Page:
• “Full Name in Native Alphabet” – tick “does not apply.”
  • “Do you have a telecode that represents your name” – select “No”.
  • ”City of birth” – use the place of birth from your passport, even though it’s likely a suburb.
Page 2: Personal Information 2
  • ”National Identification Number” – this is your Australian tax file number.
  • ”U.S. Social Security Number” – tick “does not apply.”
  • ”U.S. Taxpayer I.D. Number” – tick “does not apply.”
Page 3: Address and Phone Information

Insert your Australian home address and mailing address. If you’re traveling, use your parents’ or a relative’s address. You also need to enter your phone number and email address.

Page 4: Passport information
  • For passport/travel document type, select “regular.”
  • Tick “does not apply” when it asks for your book number.
  • For the place of issue, select Canberra. Most new passports are issued in Canberra unless your passport states otherwise.

Important note: Your passport or travel document must have at least six months of validity beyond your period of intended stay in the U.S. If you’re applying for a two-year E-3 visa, make sure your passport satisfies this requirement. If your passport has ever been lost or stolen, you will also need to explain that on this page.

Page 5: Travel Information
  • For “Purpose of trip to the U.S.,” select “Treaty Trader or Investor (E)” from the drop-down menu and specify “Australian in spec. Occupation (E3).”
  • ”Are you in possession of an approved Labor Condition Application?” – if you’ve received your authorized LCA, insert your LCA number, or check no if you haven’t got it back yet.5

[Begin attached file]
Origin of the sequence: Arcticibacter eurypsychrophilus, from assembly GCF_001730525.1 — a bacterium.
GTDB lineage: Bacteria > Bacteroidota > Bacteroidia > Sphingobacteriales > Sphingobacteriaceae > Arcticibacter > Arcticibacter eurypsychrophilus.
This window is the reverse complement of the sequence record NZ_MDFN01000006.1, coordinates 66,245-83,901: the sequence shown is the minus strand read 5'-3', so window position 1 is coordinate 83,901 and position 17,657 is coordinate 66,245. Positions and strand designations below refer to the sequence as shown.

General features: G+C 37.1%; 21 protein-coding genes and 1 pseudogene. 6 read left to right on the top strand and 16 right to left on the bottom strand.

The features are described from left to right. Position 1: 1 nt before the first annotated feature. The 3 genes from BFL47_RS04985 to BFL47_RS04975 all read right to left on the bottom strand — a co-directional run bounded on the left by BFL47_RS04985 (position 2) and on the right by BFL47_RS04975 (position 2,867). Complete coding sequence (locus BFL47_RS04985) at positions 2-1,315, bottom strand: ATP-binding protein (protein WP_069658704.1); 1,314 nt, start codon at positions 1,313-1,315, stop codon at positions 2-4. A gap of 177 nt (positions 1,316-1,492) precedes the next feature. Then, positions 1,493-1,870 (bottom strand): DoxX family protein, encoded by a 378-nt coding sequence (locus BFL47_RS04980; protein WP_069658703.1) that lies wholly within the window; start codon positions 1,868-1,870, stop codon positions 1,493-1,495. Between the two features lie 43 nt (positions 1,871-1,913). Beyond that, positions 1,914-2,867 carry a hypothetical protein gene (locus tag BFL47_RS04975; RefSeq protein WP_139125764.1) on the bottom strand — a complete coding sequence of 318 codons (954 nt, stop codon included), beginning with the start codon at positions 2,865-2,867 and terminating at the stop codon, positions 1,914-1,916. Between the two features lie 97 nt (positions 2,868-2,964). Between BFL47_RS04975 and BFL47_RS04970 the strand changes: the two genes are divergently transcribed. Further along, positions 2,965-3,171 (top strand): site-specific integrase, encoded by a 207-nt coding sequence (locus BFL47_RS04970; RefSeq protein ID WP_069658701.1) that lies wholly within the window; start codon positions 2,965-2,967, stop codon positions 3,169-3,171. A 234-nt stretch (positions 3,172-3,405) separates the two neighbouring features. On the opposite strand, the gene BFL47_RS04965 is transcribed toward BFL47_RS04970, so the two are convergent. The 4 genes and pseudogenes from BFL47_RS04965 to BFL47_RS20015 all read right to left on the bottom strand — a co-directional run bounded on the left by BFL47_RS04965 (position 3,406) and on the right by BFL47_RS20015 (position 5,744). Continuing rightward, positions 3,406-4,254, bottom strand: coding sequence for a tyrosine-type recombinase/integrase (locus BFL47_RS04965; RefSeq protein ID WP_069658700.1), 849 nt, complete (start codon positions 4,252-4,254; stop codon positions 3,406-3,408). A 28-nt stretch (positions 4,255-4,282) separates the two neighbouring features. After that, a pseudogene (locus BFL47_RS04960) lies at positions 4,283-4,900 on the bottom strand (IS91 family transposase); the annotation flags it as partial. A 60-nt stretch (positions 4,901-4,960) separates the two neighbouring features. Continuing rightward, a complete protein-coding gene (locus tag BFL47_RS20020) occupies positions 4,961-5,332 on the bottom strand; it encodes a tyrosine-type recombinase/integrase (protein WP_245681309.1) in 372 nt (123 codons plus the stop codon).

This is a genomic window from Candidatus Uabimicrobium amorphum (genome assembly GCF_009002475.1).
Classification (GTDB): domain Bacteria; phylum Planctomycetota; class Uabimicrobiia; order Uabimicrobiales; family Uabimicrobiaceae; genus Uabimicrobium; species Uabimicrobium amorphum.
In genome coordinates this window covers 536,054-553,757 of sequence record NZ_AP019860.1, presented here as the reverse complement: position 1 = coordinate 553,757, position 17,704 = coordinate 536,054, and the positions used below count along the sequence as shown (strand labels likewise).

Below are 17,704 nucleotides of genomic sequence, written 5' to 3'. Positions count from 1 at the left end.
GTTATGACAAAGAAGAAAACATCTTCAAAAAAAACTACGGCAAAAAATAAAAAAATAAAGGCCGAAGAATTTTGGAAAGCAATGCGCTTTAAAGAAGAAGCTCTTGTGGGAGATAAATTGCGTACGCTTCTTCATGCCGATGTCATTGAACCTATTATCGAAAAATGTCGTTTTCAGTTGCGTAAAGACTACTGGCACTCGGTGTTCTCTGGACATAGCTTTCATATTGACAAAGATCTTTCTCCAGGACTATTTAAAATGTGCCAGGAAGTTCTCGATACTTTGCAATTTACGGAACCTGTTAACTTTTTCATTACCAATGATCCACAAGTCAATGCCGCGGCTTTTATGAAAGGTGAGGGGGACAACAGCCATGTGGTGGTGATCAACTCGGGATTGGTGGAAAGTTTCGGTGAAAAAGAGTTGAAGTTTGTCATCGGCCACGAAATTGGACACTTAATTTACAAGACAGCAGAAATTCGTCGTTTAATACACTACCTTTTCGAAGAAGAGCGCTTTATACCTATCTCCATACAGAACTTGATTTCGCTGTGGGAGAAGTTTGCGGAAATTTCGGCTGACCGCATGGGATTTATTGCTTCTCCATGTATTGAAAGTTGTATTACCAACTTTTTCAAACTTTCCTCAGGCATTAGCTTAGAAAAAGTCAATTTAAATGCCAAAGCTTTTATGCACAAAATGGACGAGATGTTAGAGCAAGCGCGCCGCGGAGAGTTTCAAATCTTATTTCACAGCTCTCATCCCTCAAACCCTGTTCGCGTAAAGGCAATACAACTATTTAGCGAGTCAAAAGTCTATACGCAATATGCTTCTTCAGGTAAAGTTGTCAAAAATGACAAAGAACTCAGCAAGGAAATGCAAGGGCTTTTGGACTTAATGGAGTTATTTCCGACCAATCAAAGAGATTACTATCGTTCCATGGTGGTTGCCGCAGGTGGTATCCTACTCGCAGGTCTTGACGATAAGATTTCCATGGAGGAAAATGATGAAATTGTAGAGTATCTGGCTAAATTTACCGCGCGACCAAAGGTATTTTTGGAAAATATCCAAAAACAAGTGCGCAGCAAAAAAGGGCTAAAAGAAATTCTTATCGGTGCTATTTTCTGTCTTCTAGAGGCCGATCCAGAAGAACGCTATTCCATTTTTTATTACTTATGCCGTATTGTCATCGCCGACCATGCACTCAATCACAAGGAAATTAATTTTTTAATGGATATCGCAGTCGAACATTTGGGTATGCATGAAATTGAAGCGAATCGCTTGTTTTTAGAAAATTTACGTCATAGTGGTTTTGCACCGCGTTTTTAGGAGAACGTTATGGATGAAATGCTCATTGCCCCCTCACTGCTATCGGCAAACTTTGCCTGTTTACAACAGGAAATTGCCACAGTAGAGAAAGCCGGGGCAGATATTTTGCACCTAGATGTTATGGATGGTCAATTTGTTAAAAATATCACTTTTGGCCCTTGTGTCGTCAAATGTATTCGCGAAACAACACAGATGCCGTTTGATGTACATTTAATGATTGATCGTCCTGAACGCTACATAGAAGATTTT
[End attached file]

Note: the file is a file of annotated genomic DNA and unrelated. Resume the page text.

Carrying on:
• If you’ve made flight plans to the U.S., enter those here. If you don’t have a leaving flight, put your departure date as a date two years after your date of entry to align with your two-year visa, and put the departure city as where you’ll be living (e.g. New York). If you haven’t made travel plans put in your intended date of arrival and select two years as the length of your intended stay.
  • ”Person/Entity Paying for Your Trip – If you’re ponying up the cash for this trip, select “Self”. If someone else is paying for the trip6, fill in the required information.
  • “Address Where You Will Stay in the U.S.” – enter whichever address you’ll be staying at when you arrive in the U.S. Hotel, apartment, friend’s place, wherever.
Page 6: Travel Companions Information

If there are other people traveling with you, enter their information. If not, click no and move to the next page.

Page 7: Previous U.S. Travel Information
  • “Have you ever been to the U.S.” – fill out the information for your last five visits. If you don’t remember the exact dates, just enter approximate dates. You can access the U.S. travel history on your current passport from this website.
  • “Have you ever been issued a U.S. Visa?” – the ESTA is not a visa. It is a visa-waiver program. So if you’ve only ever traveled to the US on the ESTA, select “No” here.